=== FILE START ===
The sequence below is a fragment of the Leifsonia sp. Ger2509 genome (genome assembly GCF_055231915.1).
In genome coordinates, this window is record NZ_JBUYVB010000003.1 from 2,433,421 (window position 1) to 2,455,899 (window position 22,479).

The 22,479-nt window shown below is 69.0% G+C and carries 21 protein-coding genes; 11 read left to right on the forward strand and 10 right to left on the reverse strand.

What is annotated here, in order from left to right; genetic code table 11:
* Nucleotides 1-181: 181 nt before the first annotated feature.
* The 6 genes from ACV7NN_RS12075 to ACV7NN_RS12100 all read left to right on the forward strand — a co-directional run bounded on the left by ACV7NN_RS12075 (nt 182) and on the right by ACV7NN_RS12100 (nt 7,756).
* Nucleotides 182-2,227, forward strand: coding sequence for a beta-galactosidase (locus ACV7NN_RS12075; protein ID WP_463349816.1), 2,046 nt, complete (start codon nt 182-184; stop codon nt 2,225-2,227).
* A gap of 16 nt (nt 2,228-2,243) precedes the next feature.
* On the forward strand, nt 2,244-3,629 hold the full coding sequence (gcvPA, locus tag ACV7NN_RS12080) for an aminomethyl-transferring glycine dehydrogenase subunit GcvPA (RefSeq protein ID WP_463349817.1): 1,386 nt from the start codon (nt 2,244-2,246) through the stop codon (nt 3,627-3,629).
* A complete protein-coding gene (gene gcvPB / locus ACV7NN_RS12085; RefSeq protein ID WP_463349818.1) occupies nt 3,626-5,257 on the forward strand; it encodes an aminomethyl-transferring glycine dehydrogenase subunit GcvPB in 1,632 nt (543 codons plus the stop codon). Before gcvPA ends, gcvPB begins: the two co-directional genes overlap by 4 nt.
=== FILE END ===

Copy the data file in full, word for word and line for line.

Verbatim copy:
The sequence below is a fragment of the Leifsonia sp. Ger2509 genome (genome assembly GCF_055231915.1).
In genome coordinates, this window is record NZ_JBUYVB010000003.1 from 2,433,421 (window position 1) to 2,455,899 (window position 22,479).

The 22,479-nt window shown below is 69.0% G+C and carries 21 protein-coding genes; 11 read left to right on the forward strand and 10 right to left on the reverse strand.

What is annotated here, in order from left to right; genetic code table 11:
* Nucleotides 1-181: 181 nt before the first annotated feature.
* The 6 genes from ACV7NN_RS12075 to ACV7NN_RS12100 all read left to right on the forward strand — a co-directional run bounded on the left by ACV7NN_RS12075 (nt 182) and on the right by ACV7NN_RS12100 (nt 7,756).
* Nucleotides 182-2,227, forward strand: coding sequence for a beta-galactosidase (locus ACV7NN_RS12075; protein ID WP_463349816.1), 2,046 nt, complete (start codon nt 182-184; stop codon nt 2,225-2,227).
* A gap of 16 nt (nt 2,228-2,243) precedes the next feature.
* On the forward strand, nt 2,244-3,629 hold the full coding sequence (gcvPA, locus tag ACV7NN_RS12080) for an aminomethyl-transferring glycine dehydrogenase subunit GcvPA (RefSeq protein ID WP_463349817.1): 1,386 nt from the start codon (nt 2,244-2,246) through the stop codon (nt 3,627-3,629).
* A complete protein-coding gene (gene gcvPB / locus ACV7NN_RS12085; RefSeq protein ID WP_463349818.1) occupies nt 3,626-5,257 on the forward strand; it encodes an aminomethyl-transferring glycine dehydrogenase subunit GcvPB in 1,632 nt (543 codons plus the stop codon). Before gcvPA ends, gcvPB begins: the two co-directional genes overlap by 4 nt.